TBB Talks To… Christian Adofo, Author of A Quick Ting on Afrobeats

Christian Adofo is a writer, journalist and curator, with a passion for writing about the intersection of heritage and identity in music and culture.

His writing has appeared in The Guardian, OkayAfrica and Straight No Chaser, marking him as a key commentator on the seminal figures and burgeoning creative talents within the African diaspora. He has appeared as a guest speaker and host on BBC Radio, Worldwide FM and NTS Radio, discussing Black identity and its impact on culture in the UK and abroad. A Quick Ting on Afrobeats is the first book written on modern Afrobeats, and the first release of the A Quick Ting On series, which explores a whole host of Black British cultural histories. 

We spoke to Christian about A Quick Ting on Afrobeats, his writing, and his love for the genre… 

Please introduce yourself…

Christian Adofo, born in North-East London of Ghanaian heritage. Unifying creative cultural narratives across West Africa and the wider African diaspora.

Please share a word or sentence which best describes your life right now.

Forward Ever Backwards Never.

How did you come about A Quick Ting On, and what were your initial thoughts on writing on Afrobeats? Were you excited, daunted, or both?

My esteemed editor and friend Mags (Magdalene Abraha, the creator of the series) asked a mutual friend to recommend a writer on African music. He mentioned me. Now despite my journalism experience over the last decade covering the genre and subculture, I found it initially daunting. As the research process went along, I started to thaw and found a flow and with a balance of storytelling the recent history but still referenced the influence of the past key milestones and my own personal story too.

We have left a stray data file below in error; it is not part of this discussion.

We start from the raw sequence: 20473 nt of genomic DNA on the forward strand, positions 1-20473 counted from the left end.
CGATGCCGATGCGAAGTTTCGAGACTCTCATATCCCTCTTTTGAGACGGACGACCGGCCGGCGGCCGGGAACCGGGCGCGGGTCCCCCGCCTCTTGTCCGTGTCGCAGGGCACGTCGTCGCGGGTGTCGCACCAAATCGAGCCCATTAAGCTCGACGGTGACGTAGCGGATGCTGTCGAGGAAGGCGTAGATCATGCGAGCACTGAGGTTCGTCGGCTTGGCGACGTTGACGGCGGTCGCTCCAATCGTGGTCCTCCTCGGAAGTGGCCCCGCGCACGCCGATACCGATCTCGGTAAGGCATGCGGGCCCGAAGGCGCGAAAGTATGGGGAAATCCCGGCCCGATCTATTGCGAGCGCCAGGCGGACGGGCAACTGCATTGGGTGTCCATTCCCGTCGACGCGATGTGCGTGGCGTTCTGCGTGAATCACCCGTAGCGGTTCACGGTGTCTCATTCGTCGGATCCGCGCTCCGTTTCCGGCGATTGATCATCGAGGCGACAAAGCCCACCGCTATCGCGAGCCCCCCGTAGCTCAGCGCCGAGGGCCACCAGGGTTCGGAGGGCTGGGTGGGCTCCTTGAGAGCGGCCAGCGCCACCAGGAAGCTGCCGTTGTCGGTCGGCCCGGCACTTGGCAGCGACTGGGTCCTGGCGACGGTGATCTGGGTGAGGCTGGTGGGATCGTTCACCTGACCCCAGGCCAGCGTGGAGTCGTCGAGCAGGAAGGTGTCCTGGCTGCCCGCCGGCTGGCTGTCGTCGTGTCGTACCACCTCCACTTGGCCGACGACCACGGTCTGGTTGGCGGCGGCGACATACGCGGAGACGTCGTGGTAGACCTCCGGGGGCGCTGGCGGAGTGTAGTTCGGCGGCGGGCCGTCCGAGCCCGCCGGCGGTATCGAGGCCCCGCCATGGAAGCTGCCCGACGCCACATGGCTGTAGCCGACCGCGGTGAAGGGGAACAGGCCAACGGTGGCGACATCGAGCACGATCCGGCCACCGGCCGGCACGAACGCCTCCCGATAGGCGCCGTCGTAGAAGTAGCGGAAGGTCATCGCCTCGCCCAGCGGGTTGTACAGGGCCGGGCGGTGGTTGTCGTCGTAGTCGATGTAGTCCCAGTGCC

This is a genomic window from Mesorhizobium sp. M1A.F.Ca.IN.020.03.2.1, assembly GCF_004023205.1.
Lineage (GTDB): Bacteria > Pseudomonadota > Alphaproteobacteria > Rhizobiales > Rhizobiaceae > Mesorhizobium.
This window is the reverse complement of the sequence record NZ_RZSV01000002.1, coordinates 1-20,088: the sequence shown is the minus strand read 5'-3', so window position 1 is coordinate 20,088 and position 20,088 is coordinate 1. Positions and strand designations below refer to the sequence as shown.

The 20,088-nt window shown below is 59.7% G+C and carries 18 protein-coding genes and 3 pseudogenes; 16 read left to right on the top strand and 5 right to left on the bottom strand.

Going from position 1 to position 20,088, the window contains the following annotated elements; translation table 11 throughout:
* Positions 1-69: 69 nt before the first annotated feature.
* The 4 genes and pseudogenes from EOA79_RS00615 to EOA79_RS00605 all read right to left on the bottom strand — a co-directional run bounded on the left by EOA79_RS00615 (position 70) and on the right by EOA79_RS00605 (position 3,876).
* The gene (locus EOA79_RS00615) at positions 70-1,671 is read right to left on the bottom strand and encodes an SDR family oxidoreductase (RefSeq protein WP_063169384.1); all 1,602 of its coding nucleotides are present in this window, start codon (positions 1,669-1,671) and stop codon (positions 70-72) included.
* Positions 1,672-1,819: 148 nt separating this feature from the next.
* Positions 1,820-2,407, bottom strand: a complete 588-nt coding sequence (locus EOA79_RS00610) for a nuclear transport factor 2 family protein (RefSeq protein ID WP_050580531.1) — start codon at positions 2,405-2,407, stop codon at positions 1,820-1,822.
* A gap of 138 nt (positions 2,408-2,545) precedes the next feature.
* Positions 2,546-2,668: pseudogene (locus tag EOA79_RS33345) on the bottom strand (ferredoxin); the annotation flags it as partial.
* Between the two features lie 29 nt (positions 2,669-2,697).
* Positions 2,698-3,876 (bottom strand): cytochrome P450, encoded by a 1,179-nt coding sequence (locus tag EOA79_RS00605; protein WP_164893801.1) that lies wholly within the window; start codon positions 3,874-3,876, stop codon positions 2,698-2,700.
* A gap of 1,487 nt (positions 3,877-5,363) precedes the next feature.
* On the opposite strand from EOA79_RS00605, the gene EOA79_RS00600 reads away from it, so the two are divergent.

A Quick Ting on Afrobeats is the first book written on modern Afrobeats. How did you find the research process? Was there anything that surprised you?

Its a fun challenge. I was able to use existing audio and transcripts from my own interview archive to give more context to the growth of Afrobeats. I also used a mix of academic papers, existing literature from the likes of the late African musicologist J.H. Kwabena Nketia and YouTube as a reference to dig incessantly!

The humility and selfless spirit of people I interviewed. It feels like this atmosphere of empathy was an honest and healthy one in which people were open to sharing knowledge & advice, especially regarding how to use new technology to make music. Regardless of the eras, they came to prominence in and their cultural impact years later, their memories were still fresh which allowed me to fill a lot of gaps across the book chapters.

AQTO Afrobeats final cover

As a journalist, what was it like turning to write a piece that was longer form? How have you grown as a writer since you were first tasked with the project?

I very quickly outlined the chapters I wanted to tackle and treated each like a feature essay in a magazine. Applying that approach ensured I would find the relevant people I wanted to interview for each chapter but focus on the flow from one closing to hinting at the next ahead. I’ve become less emotional about certain words and have become clinically succinct with my writing.